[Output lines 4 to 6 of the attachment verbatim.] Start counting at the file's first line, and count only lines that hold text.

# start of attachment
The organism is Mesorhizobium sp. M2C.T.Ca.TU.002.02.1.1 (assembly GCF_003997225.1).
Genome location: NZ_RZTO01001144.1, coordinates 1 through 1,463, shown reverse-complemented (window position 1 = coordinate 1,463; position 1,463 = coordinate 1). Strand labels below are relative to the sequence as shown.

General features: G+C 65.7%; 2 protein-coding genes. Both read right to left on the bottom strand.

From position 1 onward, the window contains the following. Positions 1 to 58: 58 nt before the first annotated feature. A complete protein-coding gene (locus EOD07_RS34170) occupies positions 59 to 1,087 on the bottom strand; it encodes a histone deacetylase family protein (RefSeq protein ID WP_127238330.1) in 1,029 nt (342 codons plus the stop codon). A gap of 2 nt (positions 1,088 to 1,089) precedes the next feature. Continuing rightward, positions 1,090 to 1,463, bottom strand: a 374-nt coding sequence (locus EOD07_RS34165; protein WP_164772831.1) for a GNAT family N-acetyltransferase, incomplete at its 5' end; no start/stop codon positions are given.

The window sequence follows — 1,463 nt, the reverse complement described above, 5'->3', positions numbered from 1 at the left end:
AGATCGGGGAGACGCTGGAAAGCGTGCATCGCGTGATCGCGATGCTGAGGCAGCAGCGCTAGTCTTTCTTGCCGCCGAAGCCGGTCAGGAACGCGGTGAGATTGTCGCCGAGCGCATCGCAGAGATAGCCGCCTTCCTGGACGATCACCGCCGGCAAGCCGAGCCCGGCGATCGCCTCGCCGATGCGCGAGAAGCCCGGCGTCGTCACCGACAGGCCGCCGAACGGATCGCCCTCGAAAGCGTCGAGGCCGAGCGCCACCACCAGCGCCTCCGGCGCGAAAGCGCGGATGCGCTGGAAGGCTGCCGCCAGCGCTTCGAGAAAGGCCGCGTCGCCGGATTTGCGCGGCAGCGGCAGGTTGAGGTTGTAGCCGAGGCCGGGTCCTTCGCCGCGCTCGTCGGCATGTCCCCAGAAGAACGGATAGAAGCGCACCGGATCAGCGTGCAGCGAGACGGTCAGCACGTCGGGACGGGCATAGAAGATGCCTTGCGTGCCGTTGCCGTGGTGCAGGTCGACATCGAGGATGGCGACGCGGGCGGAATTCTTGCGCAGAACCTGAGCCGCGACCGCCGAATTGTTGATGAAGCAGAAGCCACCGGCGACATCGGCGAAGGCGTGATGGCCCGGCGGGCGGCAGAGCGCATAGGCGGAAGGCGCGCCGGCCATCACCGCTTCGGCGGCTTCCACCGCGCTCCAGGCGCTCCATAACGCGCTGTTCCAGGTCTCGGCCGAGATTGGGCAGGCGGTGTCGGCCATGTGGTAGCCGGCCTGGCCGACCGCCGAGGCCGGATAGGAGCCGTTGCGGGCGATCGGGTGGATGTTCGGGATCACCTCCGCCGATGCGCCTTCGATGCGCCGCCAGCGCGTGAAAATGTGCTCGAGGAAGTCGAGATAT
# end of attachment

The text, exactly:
From position 1 onward, the window contains the following. Positions 1 to 58: 58 nt before the first annotated feature. A complete protein-coding gene (locus EOD07_RS34170) occupies positions 59 to 1,087 on the bottom strand; it encodes a histone deacetylase family protein (RefSeq protein ID WP_127238330.1) in 1,029 nt (342 codons plus the stop codon). A gap of 2 nt (positions 1,088 to 1,089) precedes the next feature. Continuing rightward, positions 1,090 to 1,463, bottom strand: a 374-nt coding sequence (locus EOD07_RS34165; protein WP_164772831.1) for a GNAT family N-acetyltransferase, incomplete at its 5' end; no start/stop codon positions are given.

The window sequence follows — 1,463 nt, the reverse complement described above, 5'->3', positions numbered from 1 at the left end:
AGATCGGGGAGACGCTGGAAAGCGTGCATCGCGTGATCGCGATGCTGAGGCAGCAGCGCTAGTCTTTCTTGCCGCCGAAGCCGGTCAGGAACGCGGTGAGATTGTCGCCGAGCGCATCGCAGAGATAGCCGCCTTCCTGGACGATCACCGCCGGCAAGCCGAGCCCGGCGATCGCCTCGCCGATGCGCGAGAAGCCCGGCGTCGTCACCGACAGGCCGCCGAACGGATCGCCCTCGAAAGCGTCGAGGCCGAGCGCCACCACCAGCGCCTCCGGCGCGAAAGCGCGGATGCGCTGGAAGGCTGCCGCCAGCGCTTCGAGAAAGGCCGCGTCGCCGGATTTGCGCGGCAGCGGCAGGTTGAGGTTGTAGCCGAGGCCGGGTCCTTCGCCGCGCTCGTCGGCATGTCCCCAGAAGAACGGATAGAAGCGCACCGGATCAGCGTGCAGCGAGACGGTCAGCACGTCGGGACGGGCATAGAAGATGCCTTGCGTGCCGTTGCCGTGGTGCAGGTCGACATCGAGGATGGCGACGCGGGCGGAATTCTTGCGCAGAACCTGAGCCGCGACCGCCGAATTGTTGATGAAGCAGAAGCCACCGGCGACATCGGCGAAGGCGTGATGGCCCGGCGGGCGGCAGAGCGCATAGGCGGAAGGCGCGCCGGCCATCACCGCTTCGGCGGCTTCCACCGCGCTCCAGGCGCTCCATAACGCGCTGTTCCAGGTCTCGGCCGAGATTGGGCAGGCGGTGTCGGCCATGTGGTAGCCGGCCTGGCCGACCGCCGAGGCCGGATAGGAGCCGTTGCGGGCGATCGGGTGGATGTTCGGGATCACCTCCGCCGATGCGCCTTCGATGCGCCGCCAGCGCGTGAAAATGTGCTCGAGGAAGTCGAGATAT